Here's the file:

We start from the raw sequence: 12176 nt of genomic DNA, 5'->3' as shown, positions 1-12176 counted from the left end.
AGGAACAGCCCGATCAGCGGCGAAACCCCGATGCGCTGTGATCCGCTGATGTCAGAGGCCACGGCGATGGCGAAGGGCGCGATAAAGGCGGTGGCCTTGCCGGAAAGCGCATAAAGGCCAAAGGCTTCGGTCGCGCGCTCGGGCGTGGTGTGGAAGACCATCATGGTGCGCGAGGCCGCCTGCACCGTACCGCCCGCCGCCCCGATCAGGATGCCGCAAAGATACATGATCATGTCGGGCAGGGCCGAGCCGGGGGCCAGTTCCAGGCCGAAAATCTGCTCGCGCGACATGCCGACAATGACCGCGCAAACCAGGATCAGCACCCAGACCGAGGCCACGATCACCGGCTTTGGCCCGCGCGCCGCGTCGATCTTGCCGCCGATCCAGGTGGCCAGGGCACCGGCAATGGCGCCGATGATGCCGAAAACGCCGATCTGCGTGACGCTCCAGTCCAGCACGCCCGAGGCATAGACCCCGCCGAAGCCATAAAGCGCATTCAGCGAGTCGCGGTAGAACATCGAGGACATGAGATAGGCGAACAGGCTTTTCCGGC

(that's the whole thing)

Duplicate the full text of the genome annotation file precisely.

We start from the raw sequence: 12176 nt of genomic DNA, 5'->3' as shown, positions 1-12176 counted from the left end.
AGGAACAGCCCGATCAGCGGCGAAACCCCGATGCGCTGTGATCCGCTGATGTCAGAGGCCACGGCGATGGCGAAGGGCGCGATAAAGGCGGTGGCCTTGCCGGAAAGCGCATAAAGGCCAAAGGCTTCGGTCGCGCGCTCGGGCGTGGTGTGGAAGACCATCATGGTGCGCGAGGCCGCCTGCACCGTACCGCCCGCCGCCCCGATCAGGATGCCGCAAAGATACATGATCATGTCGGGCAGGGCCGAGCCGGGGGCCAGTTCCAGGCCGAAAATCTGCTCGCGCGACATGCCGACAATGACCGCGCAAACCAGGATCAGCACCCAGACCGAGGCCACGATCACCGGCTTTGGCCCGCGCGCCGCGTCGATCTTGCCGCCGATCCAGGTGGCCAGGGCACCGGCAATGGCGCCGATGATGCCGAAAACGCCGATCTGCGTGACGCTCCAGTCCAGCACGCCCGAGGCATAGACCCCGCCGAAGCCATAAAGCGCATTCAGCGAGTCGCGGTAGAACATCGAGGACATGAGATAGGCGAACAGGCTTTTCCGGC